Country, hip-hop and metal, side by side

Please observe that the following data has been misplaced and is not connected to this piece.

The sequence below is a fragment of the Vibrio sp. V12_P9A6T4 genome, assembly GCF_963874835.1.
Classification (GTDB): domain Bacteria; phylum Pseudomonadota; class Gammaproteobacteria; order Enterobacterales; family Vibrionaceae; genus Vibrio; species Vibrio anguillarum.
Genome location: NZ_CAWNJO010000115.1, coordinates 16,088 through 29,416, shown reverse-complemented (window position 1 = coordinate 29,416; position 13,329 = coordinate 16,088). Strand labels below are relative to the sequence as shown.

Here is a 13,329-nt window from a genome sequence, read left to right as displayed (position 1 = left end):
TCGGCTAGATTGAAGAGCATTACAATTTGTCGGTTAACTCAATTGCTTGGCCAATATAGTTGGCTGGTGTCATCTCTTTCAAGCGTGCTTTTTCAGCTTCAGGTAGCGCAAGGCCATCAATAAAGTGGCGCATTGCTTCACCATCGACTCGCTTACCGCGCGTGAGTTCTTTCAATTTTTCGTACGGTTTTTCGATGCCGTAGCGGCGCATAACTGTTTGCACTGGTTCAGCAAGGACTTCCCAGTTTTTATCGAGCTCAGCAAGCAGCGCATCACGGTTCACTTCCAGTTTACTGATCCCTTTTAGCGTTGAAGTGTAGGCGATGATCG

Blake Shelton”Pure BS”(Warner Bros. Nashville)Blake Shelton’s penchant for fusing traditional country with strong doses of modern, hook-driven accessibility served him well on his first three albums, each of which yielded a chart-topping single. The 31-year-old Oklahoman continues to trade on that synthesis on “Pure BS,” leaning on ready vocal character and a slightly off-center approach.Shelton’s rugged vocals show considerable versatility as he splashes his good-natured growl over hearty portions of country-rock grit and channels Conway Twitty’s relaxed swagger on the simmering backwoods anthem “Can’t be Good.” For all their produced polish, his songs are always well within the borders of country, whether the piano-dappled honky-tonk rumble of “The More I Drink” or the racing, electric guitar-lined Southern fire of “The Last Country Song.” Guests George Jones and John Anderson punctuate the latter tune.Shelton emphasizes songs with secondary meanings in their lyrics – mild twists such as the taste of cheating amid tenderness in the breezy “She Can’t Get That” and the frank inner turmoil nestled within the bobbing rock twang of “It Ain’t Easy Bein’ Me.” His results are occasionally wobbly as he looks for clever plays on classic country themes of loving, losing and drinking, but he deserves credit for consistently trying to give them a fresh spin.- Thomas Kintner, Los Angeles Times-Washington Post News Service